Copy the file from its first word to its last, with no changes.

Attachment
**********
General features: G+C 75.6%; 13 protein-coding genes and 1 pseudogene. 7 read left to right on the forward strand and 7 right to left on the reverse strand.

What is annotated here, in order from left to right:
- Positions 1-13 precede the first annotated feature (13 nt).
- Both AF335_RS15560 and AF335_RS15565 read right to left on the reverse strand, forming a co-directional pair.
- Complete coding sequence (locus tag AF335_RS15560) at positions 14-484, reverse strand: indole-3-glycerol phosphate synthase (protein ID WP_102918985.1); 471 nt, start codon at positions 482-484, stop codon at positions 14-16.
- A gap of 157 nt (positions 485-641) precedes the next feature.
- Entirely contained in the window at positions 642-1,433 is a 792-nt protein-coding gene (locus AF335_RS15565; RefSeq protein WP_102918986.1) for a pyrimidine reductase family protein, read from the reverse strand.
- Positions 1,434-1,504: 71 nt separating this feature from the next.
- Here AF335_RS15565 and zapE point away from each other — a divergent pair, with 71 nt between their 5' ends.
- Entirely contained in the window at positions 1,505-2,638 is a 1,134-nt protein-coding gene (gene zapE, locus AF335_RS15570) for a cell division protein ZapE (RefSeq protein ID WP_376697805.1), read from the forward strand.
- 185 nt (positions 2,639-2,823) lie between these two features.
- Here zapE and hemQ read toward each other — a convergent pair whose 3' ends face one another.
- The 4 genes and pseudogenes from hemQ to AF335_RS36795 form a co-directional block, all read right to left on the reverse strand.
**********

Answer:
General features: G+C 75.6%; 13 protein-coding genes and 1 pseudogene. 7 read left to right on the forward strand and 7 right to left on the reverse strand.

What is annotated here, in order from left to right:
- Positions 1-13 precede the first annotated feature (13 nt).
- Both AF335_RS15560 and AF335_RS15565 read right to left on the reverse strand, forming a co-directional pair.
- Complete coding sequence (locus tag AF335_RS15560) at positions 14-484, reverse strand: indole-3-glycerol phosphate synthase (protein ID WP_102918985.1); 471 nt, start codon at positions 482-484, stop codon at positions 14-16.
- A gap of 157 nt (positions 485-641) precedes the next feature.
- Entirely contained in the window at positions 642-1,433 is a 792-nt protein-coding gene (locus AF335_RS15565; RefSeq protein WP_102918986.1) for a pyrimidine reductase family protein, read from the reverse strand.
- Positions 1,434-1,504: 71 nt separating this feature from the next.
- Here AF335_RS15565 and zapE point away from each other — a divergent pair, with 71 nt between their 5' ends.
- Entirely contained in the window at positions 1,505-2,638 is a 1,134-nt protein-coding gene (gene zapE, locus AF335_RS15570) for a cell division protein ZapE (RefSeq protein ID WP_376697805.1), read from the forward strand.
- 185 nt (positions 2,639-2,823) lie between these two features.
- Here zapE and hemQ read toward each other — a convergent pair whose 3' ends face one another.
- The 4 genes and pseudogenes from hemQ to AF335_RS36795 form a co-directional block, all read right to left on the reverse strand.